You’ll probably be hearing a lot about death panels these next few days.
That’s because Medicare, the federal insurance program for elderly Americans, wants to start reimbursing doctors for having conversations with their elderly patients about death. Those talks might cover things like how much medical treatment a person is willing to endure in exchange for the chance of a few more months on the planet, and the circumstances under which a person would prefer to let go.
Similar ideas were stripped out of the the Affordable Care Act after that great medical intellect Sarah Palin started using the provocative term “death panels” to describe them. It was picked up by Obama-haters everywhere and the end-of-life counseling notion was soon declared DOA. A lot of media outlets used the language to describe Medicare’s announcement Wednesday:
Obama administration revives “death panels”: http://t.co/uZxd9jkbUC pic.twitter.com/XhWCCBGlA3
— The Hill (@thehill) July 9, 2015
Times have changed, and we’ve probably gotten smarter on this, but you can count on some of the old death-panel trolls to come crawling back—and some of them might even be running for president. We’ll see. In any case, they will be profoundly and tragically wrong. The proposed conversations will not only save the healthcare system a bundle, they will improve the quality and duration of people’s final days. Even tea partiers will benefit from the policy, which, if it survives its critics, will almost certainly be adopted by private insurers. (Some are already doing it.)
It’s worth reviving an exchange I had with the author, surgeon, and New Yorker staff writer Atul Gawande, whose best-seller “Being Mortal” covers this very topic. Here we’re discussing the short-sightedness of hospitals (given the aging Boomer population) for cutting back on doctors who specialize in elder care.
Mother Jones: The fact that hospitals are cutting geriatrics programs now just seems insane.
Atul Gawande: It’s total insanity! And hospitals are doing it because we’re not valuing those capabilities in society. No one is clamoring for geriatricians. You know, if we took away the ability to put defibrillators in people in their last years, people would be shouting in the streets. But take away the capacity to see a geriatrician and there isn’t a murmur. Because it requires admitting that we have mortal lives. The second part of it is that these are the lowest paid people in the profession and the fact that we value those skills so poorly. It’s foolish: These are folks that keep people out of hospitals, out of emergency rooms, out of nursing homes. And not only that, they help people achieve more fulfilling lives. We’ve clearly got the priorities wrong.
MJ: There’s also hospice, which we see as this program you go into when you’re about to die. But it turns out that’s kind of ironic, right?“The group who had those conversations chose to stop their chemotherapy sooner. They had fewer days in the hospital. They were less likely to die in an ICU. They lived 25 percent longer.”
AG: Yeah. The evidence is that people who enter hospice don’t have shorter lives. In many cases they are longer. I kept a series of studies that really help bring it out. One looked at lung cancer patients who were at stage four and lived on average only 11 months. Half of them were randomized to usual oncology care, the other half randomized to oncology care plus early discussions with palliative care physicians who would discuss the patients’ aims and goals for the end of life. The group who had those conversations chose to stop their chemotherapy sooner. They had fewer days in the hospital. They were less likely to die in an ICU. They started hospice earlier, and they lived 25 percent longer. And that’s largely because, you know, that fourth round of chemotherapy or that last ditch operation is vastly more likely to be causing you harm than it is to be providing you benefits. So over and over again we end up sacrificing people’s lives and making them more miserable—which is just bad decision-making all around.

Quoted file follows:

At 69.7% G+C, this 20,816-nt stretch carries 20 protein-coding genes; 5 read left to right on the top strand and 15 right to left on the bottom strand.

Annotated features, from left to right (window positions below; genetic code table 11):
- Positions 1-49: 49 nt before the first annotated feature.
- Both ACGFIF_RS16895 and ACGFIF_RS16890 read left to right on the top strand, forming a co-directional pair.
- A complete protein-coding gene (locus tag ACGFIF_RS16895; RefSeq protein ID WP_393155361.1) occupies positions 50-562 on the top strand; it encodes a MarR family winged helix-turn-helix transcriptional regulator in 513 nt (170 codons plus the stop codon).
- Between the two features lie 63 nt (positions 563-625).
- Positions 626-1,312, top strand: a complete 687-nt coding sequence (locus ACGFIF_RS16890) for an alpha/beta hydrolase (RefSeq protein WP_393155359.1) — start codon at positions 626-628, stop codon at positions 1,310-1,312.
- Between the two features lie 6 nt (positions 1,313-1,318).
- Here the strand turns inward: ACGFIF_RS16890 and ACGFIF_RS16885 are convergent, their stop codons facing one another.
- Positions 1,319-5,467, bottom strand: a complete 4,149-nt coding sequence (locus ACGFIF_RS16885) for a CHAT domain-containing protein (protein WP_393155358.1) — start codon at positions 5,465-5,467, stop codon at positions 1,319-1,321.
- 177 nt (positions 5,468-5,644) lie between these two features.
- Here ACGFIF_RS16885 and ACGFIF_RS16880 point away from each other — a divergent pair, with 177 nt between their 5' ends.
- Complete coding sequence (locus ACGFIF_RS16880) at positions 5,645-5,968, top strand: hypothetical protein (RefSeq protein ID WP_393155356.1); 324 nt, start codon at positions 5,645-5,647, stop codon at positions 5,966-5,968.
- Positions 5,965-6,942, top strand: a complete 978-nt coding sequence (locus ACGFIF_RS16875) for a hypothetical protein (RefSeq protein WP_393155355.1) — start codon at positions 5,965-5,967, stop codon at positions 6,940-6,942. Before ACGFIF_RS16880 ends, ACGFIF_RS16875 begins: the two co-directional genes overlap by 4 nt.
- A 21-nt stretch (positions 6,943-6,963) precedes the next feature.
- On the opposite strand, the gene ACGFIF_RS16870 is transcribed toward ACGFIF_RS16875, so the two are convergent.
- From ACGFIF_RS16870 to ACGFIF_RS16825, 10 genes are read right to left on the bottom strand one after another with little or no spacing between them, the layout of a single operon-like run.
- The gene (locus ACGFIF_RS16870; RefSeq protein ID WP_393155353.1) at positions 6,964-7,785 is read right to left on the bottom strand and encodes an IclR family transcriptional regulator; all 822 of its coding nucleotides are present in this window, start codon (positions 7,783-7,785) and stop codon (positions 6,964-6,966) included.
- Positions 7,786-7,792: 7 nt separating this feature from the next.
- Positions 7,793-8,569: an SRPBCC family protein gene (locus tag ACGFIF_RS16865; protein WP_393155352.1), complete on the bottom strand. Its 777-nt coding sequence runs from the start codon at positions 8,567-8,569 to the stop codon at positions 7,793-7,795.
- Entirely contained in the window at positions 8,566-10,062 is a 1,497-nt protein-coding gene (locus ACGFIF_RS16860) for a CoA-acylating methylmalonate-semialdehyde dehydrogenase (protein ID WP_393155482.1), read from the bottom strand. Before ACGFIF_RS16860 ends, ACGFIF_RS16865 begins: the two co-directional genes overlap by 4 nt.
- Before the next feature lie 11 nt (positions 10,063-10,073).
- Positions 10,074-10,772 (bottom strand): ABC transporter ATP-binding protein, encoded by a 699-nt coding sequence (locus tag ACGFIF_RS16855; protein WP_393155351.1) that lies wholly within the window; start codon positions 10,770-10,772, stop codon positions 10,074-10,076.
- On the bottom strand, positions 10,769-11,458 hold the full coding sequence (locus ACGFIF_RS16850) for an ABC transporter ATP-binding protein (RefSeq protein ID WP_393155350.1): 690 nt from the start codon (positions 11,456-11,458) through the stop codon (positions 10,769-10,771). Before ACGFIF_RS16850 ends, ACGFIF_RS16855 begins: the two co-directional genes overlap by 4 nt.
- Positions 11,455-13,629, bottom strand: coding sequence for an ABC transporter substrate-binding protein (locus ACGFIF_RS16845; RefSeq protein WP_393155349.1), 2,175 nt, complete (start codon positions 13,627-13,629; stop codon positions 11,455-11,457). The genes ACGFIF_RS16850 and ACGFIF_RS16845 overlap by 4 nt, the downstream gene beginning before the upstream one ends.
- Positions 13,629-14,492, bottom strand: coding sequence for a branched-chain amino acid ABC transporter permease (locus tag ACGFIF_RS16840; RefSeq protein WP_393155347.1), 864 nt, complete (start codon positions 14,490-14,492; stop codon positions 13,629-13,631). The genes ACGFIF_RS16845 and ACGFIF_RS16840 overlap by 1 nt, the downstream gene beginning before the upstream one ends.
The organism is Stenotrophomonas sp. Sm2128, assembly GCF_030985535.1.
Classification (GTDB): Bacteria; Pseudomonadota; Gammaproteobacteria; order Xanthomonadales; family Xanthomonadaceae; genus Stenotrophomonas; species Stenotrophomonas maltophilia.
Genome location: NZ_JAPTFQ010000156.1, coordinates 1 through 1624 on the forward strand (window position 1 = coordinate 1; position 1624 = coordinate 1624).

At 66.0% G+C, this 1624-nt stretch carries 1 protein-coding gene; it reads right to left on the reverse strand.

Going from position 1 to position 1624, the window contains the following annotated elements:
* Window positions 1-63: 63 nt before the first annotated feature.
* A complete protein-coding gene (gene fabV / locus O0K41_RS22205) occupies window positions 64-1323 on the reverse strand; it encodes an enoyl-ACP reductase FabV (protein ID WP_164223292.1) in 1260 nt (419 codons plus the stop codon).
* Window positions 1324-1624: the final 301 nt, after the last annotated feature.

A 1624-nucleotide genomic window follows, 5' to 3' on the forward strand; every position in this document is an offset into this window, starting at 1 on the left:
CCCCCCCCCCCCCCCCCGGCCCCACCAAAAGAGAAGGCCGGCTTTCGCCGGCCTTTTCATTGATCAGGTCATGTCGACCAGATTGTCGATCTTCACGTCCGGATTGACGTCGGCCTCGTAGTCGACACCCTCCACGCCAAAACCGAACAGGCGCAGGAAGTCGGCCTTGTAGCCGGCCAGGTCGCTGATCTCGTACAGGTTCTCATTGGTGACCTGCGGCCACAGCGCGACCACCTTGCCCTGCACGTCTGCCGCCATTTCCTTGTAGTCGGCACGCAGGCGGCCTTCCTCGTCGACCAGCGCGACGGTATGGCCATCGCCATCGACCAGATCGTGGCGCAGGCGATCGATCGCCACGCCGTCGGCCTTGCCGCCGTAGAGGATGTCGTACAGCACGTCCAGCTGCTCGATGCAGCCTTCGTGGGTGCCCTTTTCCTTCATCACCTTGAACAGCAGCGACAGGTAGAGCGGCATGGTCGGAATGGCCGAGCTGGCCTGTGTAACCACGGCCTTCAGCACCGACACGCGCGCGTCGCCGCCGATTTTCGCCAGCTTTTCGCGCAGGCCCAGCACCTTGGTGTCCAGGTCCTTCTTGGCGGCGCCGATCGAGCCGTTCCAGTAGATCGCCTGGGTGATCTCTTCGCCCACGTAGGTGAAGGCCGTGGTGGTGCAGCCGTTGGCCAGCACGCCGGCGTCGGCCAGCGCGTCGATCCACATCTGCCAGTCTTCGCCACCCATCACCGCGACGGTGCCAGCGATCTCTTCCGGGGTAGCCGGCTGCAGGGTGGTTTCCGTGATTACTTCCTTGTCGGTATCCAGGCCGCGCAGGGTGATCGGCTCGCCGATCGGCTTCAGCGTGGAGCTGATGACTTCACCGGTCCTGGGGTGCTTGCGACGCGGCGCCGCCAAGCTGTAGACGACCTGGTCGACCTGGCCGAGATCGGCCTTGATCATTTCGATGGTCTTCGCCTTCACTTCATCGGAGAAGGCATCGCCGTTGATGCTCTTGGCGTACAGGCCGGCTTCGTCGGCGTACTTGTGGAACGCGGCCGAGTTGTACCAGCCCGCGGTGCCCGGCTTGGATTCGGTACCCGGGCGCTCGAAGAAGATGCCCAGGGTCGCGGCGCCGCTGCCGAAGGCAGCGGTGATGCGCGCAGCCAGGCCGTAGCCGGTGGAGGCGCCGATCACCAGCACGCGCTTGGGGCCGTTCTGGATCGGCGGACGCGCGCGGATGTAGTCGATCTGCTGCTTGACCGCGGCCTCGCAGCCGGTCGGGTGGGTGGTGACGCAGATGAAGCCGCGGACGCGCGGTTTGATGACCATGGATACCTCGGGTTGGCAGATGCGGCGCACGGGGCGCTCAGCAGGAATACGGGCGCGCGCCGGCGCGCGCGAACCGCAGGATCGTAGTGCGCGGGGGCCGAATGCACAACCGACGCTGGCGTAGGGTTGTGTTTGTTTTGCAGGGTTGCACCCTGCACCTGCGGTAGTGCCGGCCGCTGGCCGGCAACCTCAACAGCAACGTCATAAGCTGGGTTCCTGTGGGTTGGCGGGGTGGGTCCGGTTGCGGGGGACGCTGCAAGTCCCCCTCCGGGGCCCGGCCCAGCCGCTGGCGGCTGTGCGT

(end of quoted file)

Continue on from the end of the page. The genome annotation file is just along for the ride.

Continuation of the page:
MJ: You’d think insurers would be clamoring for more geriatricians. I think the way you put it in the book is that, if these end-of-life discussions were an experimental drug, the FDA would immediately approve it.
AG: Yeah. You know, we had this difficult time politically where the notion that these conversations are really important got polarized. Part of the reason I wrote this book is to try to pave a path beyond that polarized discussion. I think we can easily value having these conversations, but the question is, what kind of conversation? If the conversation people think is coming is the “death panel” conversation, like “Yeah, you can’t have the kind of care that you want,” that’s a total failure. If the conversation that we reward doctors to take the time for are conversations about, “What are your priorities in life, and how do we make sure that we’re not sacrificing them as we go along this course of care?” That’s what the evidence indicates will make a huge difference.
You can read the rest of the interview here. In the meantime, maybe we could all just put aside our political differences for once, think about our moms and pops, and start calling these conversations what they actually are: wise and compassionate.